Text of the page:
Nov 2006 | 272pp
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Measuring the performance of a library's services is one of the most crucial parts of providing a good service. This important book is the first to provide an accessible account of current thinking on the evaluation of library services, both traditional and - importantly - electronic library services. Illustrated throughout with a range of international examples across different types of libraries, this book will become the standard work on performance measurement.
The book is structured to focus first of all on the intended user of the services (outcome and impact perspectives), then to look at the management of the service (output and process issues), then at evaluating the building blocks of services (input issues) and finally to draw together these strands by examining some of the broader frameworks for evaluation which have emerged. The book ends with an extensive Appendix with a description of key methodologies and suitable references. Each chapter includes suggestions for further reading as well as key references.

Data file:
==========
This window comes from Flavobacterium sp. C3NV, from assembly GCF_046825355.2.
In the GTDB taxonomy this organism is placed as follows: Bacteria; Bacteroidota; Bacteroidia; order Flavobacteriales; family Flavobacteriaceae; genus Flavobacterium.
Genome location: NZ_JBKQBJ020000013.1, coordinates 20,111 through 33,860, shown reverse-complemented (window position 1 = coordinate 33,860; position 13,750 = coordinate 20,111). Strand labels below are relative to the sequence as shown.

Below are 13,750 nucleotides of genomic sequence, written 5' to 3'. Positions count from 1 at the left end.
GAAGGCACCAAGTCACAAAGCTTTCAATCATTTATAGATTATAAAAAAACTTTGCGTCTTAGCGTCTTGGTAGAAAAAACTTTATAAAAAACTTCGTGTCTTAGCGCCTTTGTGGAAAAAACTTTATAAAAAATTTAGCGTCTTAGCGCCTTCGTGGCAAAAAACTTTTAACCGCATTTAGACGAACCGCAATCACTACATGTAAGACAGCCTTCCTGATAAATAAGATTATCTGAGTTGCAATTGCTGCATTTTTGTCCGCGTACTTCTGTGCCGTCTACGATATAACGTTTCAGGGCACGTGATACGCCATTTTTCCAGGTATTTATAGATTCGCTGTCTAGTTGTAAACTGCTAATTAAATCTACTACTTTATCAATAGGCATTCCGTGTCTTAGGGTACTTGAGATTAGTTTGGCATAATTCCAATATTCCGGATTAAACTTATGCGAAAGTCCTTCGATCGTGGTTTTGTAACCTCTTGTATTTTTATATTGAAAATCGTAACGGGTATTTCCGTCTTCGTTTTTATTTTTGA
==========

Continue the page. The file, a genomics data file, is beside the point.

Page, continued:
The key areas addressed include:
Readership: The emphasis on principles and techniques in the book means that it is perfect reading for busy practitioners but it is also eminently suitable for students and researchers trying to get to grips with this tricky area.
2. Theoretical considerations
3. User satisfaction
4. Impact on users
5. Social and economic impact
11. Services for all
13. The balanced scorecard
Appendix 1. Data collection methods
Appendix 2. The analysis of data
Appendix 3. The presentation of results
"This book is an essential resource for libraries and librarians who are serious about measuring their impact on customers, patrons, and society at large…Measuring Library Performance will benefit library and information-science students, professors, and busy information professionals, too."
- Public Libraries
"This book goes a long way to making the process a lot clearer, even if it cannot make it easier."